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The Trend is Clear

April 1, 2013

The drumbeat of headline-making announcements about product sourcing trends in the food industry continues:  restaurant chains wanting cage-free eggs; pizza chains wanting gestation stall-free pork; supermarkets only selling sustainable seafood; Whole Foods labeling all GMO ingredients.  Each of these developments adds to a growing chorus of concerns putting added pressure back up the food chain, ultimately at the front gate of farmers, ranchers and fishermen.

Fortunately, there’s another bit of good news of late on this issue:  the National Dairy FARM program has reached a participation threshold of 70 percent, meaning nearly three quarters of the nation’s milk supply is enrolled in the nation’s preeminent dairy animal care program.  With the addition of several major cooperatives and proprietary processors in recent months – and thanks to funding from the national dairy checkoff for the third-party verification element in the program – we have a compelling, critical mass of support behind FARM.  And given the trends in the industry, it’s not too soon to reach this mark.

NMPF started the FARM program three years ago to provide a consistent, national, verifiable means of showing consumers and the food value chain how milk is responsibly-harvested from cows.  Even then, the writing was on the wall:  we either had to develop a scalable, uniform program with real teeth and performance metrics in it…or, others entities further down the supply chain would do it themselves.  Farmers, cooperatives and processors would then be looking at having to adopt not just one, but multiple animal care systems, all with similar expectations and goals, but each requiring a different verification methodology and a separate set of paperwork.

The challenge in implementing the FARM program, or any such system that looks at a series of practices on farms, is two-fold:  farmers have to understand and abide with its expectations, while retailers and restaurateurs must appreciate that this approach meets their animal welfare expectations.  We’ve had fair questions raised on both ends of the spectrum during the FARM program’s first three years of operation, but as the program continues to grow, those questions are being successfully addressed.

From the standpoint of farmers, they need to see that the criteria used in the program are based on good veterinary science, are measurable and not arbitrary, and were developed by peers and those who understand what happens on a farm.  That’s why the FARM program’s animal care checklist was the product of a technical working group of such experts, as well as NMPF’s Animal Health and Well-Being Committee, which is made up of dairy producers and veterinarians.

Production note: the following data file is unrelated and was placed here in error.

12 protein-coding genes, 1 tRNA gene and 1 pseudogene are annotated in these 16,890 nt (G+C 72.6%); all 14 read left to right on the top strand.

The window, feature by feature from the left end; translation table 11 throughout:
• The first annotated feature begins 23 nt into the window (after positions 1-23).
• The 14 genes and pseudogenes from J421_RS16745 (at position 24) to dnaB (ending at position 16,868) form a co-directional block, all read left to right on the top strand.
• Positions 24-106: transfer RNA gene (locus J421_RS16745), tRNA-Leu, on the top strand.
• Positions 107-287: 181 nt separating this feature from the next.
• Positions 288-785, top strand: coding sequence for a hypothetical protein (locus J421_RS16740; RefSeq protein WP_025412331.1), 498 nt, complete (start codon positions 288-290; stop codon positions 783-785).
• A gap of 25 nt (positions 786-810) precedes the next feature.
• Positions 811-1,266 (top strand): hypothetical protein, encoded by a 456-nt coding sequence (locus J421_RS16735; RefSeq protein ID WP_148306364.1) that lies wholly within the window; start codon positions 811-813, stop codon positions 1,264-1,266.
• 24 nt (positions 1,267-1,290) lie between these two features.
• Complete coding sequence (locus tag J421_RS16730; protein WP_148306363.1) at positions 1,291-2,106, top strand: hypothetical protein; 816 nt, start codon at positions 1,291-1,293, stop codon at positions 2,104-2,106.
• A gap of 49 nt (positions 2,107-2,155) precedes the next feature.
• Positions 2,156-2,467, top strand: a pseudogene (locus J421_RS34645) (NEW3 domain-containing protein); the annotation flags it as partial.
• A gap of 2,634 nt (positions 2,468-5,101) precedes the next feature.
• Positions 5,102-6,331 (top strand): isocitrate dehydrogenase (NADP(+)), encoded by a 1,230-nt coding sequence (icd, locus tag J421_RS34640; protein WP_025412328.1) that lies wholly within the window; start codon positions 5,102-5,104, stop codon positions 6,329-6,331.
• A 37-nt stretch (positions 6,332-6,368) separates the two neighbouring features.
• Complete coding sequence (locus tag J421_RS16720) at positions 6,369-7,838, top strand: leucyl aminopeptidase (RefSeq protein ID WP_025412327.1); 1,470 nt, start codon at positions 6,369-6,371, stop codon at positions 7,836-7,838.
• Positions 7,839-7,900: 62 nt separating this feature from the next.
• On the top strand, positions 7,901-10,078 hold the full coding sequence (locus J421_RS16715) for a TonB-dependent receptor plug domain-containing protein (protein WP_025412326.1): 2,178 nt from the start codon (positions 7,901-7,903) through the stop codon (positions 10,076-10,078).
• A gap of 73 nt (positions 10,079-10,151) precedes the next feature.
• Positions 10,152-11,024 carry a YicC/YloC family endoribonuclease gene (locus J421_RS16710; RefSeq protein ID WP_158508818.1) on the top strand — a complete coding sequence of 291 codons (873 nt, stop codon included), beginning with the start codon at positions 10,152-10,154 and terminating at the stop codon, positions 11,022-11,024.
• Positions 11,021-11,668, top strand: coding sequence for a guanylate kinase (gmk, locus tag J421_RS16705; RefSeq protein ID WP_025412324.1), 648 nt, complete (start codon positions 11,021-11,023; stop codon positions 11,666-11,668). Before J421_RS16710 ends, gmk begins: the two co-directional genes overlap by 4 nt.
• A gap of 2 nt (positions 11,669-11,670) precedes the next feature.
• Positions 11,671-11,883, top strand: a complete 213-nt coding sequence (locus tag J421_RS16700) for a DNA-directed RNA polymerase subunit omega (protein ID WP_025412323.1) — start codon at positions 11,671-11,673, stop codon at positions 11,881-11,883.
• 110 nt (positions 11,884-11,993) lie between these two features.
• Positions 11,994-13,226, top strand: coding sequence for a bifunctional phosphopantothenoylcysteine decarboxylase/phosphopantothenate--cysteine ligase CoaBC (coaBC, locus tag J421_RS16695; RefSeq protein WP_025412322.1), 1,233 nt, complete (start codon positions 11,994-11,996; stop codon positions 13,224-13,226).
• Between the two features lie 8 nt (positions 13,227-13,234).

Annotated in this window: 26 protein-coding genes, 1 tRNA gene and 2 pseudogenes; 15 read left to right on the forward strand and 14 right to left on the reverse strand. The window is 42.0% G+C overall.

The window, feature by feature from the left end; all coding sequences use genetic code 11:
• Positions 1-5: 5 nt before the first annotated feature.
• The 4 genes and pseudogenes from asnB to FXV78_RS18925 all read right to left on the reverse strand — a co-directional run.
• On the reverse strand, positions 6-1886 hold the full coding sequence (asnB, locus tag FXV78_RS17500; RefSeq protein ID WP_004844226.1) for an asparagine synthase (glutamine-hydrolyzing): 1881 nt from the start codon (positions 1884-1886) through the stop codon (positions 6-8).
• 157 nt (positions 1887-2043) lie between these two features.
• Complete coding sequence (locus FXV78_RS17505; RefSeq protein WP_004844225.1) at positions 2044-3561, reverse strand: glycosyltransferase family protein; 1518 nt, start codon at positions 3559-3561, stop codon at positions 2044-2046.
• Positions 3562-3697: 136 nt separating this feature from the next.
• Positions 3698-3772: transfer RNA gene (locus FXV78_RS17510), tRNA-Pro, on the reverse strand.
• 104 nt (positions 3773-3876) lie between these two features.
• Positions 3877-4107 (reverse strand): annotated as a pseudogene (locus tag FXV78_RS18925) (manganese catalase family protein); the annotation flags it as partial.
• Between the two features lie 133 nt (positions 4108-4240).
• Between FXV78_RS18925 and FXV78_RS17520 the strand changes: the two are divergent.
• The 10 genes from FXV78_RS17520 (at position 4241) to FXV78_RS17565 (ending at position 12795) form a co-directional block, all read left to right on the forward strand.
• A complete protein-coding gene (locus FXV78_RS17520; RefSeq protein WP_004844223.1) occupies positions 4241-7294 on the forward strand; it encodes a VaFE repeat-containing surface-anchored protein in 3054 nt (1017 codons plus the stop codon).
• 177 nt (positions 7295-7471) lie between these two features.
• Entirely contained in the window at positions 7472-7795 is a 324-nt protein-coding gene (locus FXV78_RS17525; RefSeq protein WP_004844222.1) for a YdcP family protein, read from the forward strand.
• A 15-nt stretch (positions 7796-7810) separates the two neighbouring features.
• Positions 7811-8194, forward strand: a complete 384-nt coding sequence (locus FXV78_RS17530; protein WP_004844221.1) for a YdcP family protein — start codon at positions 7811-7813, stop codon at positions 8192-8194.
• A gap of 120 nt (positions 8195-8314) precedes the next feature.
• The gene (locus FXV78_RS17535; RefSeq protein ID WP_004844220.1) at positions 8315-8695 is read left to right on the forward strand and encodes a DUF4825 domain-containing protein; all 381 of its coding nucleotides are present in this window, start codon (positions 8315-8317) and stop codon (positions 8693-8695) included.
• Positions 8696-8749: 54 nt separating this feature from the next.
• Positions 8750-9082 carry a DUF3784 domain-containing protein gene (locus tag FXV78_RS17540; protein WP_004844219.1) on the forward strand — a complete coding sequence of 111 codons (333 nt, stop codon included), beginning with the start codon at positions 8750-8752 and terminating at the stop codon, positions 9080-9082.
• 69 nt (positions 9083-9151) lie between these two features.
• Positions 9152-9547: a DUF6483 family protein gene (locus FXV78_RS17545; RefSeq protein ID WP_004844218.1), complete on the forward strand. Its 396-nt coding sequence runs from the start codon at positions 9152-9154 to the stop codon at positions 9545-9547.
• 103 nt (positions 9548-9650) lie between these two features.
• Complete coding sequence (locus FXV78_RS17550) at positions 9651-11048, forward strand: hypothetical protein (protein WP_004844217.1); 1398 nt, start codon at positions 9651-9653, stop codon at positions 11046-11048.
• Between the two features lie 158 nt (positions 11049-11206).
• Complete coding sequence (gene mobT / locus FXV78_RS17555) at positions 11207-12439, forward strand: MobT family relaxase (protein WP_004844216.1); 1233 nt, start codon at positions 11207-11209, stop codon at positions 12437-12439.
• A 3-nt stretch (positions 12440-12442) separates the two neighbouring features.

From the standpoint of those companies further down the value chain, dairy product end users don’t expect perfection, but they do expect farmers to collectively demonstrate responsible practices, and our commitment to quality animal care.  They need to see that there is a path for continually improving the care standards in the program.  And there has to be evidence that the program is catching on, which is why reaching the 70% participation level is so critical.

The need for ongoing improvement is a big reason why the program’s animal care guidelines are in the final stages of an extensive review and revision process. After nearly a year of consultation, throughout the industry as well as with external experts, the care manual will be updated with slight revisions later in 2013 to reflect the latest knowledge and best practices about proper dairy animal care.  We’ve learned a great deal about animal care just through the 364,000 animal observations collected through on-farm evaluations for FARM program during the last three years.  All these data points will allow us to adjust slightly the 77 different checklist criteria used on each farm in the program.

I am also pleased that the dairy industry’s Innovation Center has endorsed the National Dairy FARM program as the industry standard.  Because the Center is the leading collaborative platform for U.S. dairy marketers, its adoption of this particular program sends a clear signal that other approaches would only detract from the hard work and momentum that the FARM program has built in the past three years.

We’ve long understood that dairy farmers, by and large, have a vested interest in providing conscientious animal care to their cows.  However, we’re no longer in an era when just talking that talk will satisfy everyone.  This benefit of the FARM program is that it transparently quantifies the care that farmers provide and sets a timeline for their continual improvement.  It shows we’re walking the walk, and that proper animal care is not a finite goal achieved through punishment, but an ongoing process that can be attained through education and effort.